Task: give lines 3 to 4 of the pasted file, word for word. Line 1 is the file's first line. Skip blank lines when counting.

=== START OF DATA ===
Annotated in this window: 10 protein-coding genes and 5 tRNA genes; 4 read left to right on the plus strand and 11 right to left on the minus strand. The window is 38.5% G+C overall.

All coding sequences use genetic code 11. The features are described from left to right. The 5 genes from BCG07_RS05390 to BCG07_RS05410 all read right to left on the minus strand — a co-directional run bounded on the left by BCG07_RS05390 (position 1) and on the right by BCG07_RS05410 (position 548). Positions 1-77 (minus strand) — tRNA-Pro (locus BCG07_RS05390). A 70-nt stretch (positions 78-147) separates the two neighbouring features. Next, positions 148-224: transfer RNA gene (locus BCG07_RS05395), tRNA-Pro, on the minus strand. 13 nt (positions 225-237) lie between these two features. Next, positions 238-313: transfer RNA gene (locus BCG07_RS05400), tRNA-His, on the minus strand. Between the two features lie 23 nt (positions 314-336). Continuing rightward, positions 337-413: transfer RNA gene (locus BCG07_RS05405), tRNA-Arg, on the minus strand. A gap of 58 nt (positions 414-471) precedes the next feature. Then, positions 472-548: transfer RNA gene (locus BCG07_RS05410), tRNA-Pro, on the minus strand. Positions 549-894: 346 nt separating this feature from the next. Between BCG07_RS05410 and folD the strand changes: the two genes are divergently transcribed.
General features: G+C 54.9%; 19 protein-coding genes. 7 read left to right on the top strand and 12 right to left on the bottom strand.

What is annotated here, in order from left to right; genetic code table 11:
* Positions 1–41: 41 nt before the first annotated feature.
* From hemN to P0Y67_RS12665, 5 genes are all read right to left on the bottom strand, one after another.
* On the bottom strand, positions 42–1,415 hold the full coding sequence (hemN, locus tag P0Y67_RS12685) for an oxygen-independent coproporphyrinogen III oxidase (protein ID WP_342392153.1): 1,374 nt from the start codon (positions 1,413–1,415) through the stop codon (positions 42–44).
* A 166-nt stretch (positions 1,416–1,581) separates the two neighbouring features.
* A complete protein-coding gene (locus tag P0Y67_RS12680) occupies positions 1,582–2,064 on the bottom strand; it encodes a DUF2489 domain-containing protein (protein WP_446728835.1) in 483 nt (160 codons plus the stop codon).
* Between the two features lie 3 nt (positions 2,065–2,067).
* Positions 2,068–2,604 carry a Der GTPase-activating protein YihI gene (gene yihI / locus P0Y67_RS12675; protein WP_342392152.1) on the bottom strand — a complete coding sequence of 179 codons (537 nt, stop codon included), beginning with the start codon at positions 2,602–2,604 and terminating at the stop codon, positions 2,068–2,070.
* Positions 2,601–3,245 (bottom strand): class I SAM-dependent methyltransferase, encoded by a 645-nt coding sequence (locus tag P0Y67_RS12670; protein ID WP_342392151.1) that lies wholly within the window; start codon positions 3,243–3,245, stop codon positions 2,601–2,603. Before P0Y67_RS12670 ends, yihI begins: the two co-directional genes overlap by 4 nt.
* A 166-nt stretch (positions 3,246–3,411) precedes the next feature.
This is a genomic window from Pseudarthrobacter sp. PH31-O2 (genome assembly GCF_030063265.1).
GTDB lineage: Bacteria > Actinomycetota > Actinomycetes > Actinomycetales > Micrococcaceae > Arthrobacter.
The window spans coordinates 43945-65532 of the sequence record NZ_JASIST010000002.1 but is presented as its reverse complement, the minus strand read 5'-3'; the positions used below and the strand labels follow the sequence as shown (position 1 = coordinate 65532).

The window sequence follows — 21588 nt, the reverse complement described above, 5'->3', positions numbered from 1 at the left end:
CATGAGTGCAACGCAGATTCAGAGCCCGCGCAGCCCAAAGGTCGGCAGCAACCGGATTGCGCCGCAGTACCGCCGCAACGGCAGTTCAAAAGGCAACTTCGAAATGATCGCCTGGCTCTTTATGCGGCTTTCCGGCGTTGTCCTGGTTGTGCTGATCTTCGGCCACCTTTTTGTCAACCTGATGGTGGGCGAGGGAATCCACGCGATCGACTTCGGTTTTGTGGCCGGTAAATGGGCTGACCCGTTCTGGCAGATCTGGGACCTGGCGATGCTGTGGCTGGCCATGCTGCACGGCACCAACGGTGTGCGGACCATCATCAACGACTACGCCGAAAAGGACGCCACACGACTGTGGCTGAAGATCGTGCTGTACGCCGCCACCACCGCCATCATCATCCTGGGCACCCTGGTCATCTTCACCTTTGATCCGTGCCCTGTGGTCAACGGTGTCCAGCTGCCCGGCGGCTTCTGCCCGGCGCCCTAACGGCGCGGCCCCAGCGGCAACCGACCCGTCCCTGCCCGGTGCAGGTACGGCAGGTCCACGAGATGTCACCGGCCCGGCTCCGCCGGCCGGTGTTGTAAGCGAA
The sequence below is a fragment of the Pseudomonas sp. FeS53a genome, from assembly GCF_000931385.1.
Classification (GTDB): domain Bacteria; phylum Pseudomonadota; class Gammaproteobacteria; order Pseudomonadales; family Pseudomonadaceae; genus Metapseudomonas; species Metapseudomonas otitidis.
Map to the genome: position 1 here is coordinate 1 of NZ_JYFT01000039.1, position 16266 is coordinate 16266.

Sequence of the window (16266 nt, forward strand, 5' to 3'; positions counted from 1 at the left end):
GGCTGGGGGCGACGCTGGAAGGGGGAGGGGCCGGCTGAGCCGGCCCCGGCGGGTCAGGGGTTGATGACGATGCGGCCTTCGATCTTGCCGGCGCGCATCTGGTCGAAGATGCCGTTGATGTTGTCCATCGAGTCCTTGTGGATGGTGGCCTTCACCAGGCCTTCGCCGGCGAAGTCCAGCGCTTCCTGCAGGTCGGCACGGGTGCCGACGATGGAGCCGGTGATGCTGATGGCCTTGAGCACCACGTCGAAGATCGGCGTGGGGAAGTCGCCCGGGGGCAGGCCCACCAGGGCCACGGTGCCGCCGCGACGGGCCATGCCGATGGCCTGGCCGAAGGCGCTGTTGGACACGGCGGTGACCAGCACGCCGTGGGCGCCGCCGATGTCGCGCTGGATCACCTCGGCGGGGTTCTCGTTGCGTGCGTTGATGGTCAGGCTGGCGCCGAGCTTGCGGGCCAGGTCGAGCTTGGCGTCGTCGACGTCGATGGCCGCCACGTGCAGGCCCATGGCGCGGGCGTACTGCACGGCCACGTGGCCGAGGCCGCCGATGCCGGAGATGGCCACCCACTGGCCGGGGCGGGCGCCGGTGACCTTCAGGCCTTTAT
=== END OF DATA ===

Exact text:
General features: G+C 54.9%; 19 protein-coding genes. 7 read left to right on the top strand and 12 right to left on the bottom strand.

What is annotated here, in order from left to right; genetic code table 11: